War abroad is inevitably accompanied by repression at home, with police-military mobilizations that are carried out in the name of fighting “terrorism,” but whose real purpose is to suppress domestic antiwar sentiment and opposition to the austerity measures required by the deepening crisis of world order. Thus the Paris attacks were followed by a savage crackdown by the French government, whose first victims were environmental protesters outside the climate summit earlier this month.

According to Ignatius, who participated in a closed-door briefing at the White House with a group of editors and columnists on December 15, the Obama administration does not view San Bernardino as providing a sufficient casus belli for a full-scale US war in Syria. Something bigger would be required.

This should be taken as a warning. There are many in the vast US intelligence apparatus with the experience and ruthlessness required to manufacture such an incident, either by permitting an ongoing terrorist plan to go forward without disruption—as was apparently the case in the 9/11 attack—or by directly organizing such an operation under a false flag. At the very least, they consider events such as the Paris and San Bernardino attacks as a political godsend.

It is instructive to recall the words of former national security adviser Zbigniew Brzezinski, who played a key role in the Carter administration’s anti-Soviet intervention in Afghanistan, in his book on US imperialist foreign policy, The Grand Chessboard, published just four years before 9/11. He said it is also a fact that America is too democratic at home to be autocratic abroad. This limits the use of America’s power, especially its capacity for military intimidation. Never before has a populist democracy attained international supremacy.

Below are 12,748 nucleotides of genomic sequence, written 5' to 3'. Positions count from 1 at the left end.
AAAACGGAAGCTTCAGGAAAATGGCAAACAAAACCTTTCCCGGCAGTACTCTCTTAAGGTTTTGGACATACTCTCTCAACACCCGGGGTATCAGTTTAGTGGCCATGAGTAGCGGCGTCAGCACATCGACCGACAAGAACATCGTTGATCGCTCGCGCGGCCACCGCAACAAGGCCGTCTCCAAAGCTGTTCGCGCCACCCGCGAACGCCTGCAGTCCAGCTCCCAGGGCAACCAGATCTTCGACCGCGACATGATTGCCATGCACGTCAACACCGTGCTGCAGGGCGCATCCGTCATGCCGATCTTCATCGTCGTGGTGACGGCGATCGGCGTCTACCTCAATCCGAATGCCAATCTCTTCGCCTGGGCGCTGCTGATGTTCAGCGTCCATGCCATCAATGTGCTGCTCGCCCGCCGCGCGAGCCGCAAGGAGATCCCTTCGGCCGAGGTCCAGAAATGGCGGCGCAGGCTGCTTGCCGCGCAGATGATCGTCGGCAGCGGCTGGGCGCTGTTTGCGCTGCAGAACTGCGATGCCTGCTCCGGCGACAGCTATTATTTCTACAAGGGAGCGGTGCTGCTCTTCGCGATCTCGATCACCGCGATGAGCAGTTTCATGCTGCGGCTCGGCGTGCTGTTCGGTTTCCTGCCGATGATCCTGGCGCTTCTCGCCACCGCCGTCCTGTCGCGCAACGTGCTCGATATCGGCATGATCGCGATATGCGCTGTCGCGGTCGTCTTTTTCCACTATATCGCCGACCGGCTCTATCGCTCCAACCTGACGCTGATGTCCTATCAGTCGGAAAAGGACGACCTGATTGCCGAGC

But, according to Brzezinski, the pursuit of power is not a goal that commands popular passion, except in conditions of a sudden threat or challenge to the public's sense of domestic well-being. The economic self-denial that is, defense spending and the human sacrifice, casualties, even among professional soldiers, required in the effort are uncongenial to democratic instincts. According to this US policy think tank, Democracy is inimical to imperial mobilization.

When such an event occurs, the faster the media reaches unanimity on what organization was responsible and what country must be bombed or invaded to allegedly “defend” the American people, the more certain it is that a long-prepared contingency plan is coming to fruition.

This reality underscores the completely manipulated and stage-managed character of the 2016 presidential election. An event such as San Bernardino can be dropped on the US public like a bomb at any time for the purpose of provoking a war, tipping an election or even calling off voting altogether. It is worth remembering that in 2004 there was open discussion within the Bush administration of the possible postponement or cancellation of the presidential election, using a possible terrorist attack as the pretext.

Recent debates by the Republican and Democratic presidential candidates displayed bipartisan agreement on the essential political rationale for a new imperialist war in the Middle East. All these capitalist politicians, from the pseudo-socialist Bernie Sanders to the libertarian Rand Paul, adhered to the media narrative that the San Bernardino killings are the central issue in the election, that the American people are completely preoccupied with the danger of terrorism. They added that every action of the US government, foreign and domestic, must be judged through this lens. At this juncture, the American people should not to be deceived or swayed by the barrage of pro-war propaganda disguised as anti-terrorism. They are expected for the independent political mobilization against imperialist war, against mounting state repression, and against austerity policies and the destruction of jobs and living standards among many others; and all in all against ‘the US terror scare’. A fact that Patrick Martin, a Canadian journalist and bureau chief for The Globe and Mail newspaper, talked about it in this article.
EA